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Oxford University research has found that a little-studied and relatively unknown part of the human immune system could be twice as important as previously thought.

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Mucosal Associated Invariant T-cells (MAIT cells) were first identified in 1993 but largely ignored until recently. Australian researchers recently found that they had an important role in fighting bacterial infections. Now, the Oxford team, led by Professor Paul Klenerman, say that they also fight viruses. Their results are in the journal Nature Communications.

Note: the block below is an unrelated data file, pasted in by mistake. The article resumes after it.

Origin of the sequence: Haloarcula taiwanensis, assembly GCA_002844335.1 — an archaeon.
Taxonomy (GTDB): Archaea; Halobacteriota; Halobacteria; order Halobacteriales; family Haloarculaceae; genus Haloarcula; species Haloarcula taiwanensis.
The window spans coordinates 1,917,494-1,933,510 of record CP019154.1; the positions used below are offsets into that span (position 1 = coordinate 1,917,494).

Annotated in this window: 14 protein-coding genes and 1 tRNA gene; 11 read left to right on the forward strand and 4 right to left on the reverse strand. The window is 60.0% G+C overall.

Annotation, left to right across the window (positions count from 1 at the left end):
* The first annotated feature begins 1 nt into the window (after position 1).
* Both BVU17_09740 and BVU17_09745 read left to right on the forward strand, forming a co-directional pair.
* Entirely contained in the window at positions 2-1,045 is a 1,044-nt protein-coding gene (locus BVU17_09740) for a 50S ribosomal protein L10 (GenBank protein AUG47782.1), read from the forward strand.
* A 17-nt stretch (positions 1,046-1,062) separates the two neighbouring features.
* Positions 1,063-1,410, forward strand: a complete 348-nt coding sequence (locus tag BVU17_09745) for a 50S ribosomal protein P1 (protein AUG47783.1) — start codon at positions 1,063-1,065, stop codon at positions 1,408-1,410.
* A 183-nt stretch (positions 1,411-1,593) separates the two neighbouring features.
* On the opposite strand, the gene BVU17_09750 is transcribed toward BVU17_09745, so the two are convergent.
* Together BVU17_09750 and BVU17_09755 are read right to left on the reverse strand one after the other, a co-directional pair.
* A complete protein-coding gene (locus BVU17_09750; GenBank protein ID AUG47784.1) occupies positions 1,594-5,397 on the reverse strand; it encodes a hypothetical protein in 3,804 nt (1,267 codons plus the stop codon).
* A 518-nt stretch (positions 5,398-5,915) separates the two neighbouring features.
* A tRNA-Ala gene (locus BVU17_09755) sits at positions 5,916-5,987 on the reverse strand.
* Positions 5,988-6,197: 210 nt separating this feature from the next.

Researcher Bonnie van Wilgenburg said: 'MAIT cells are unlike any other part of the immune system because they are multipurpose, rather than responding to particular pathogens – the various bacteria, viruses and other microorganism that can cause disease.'

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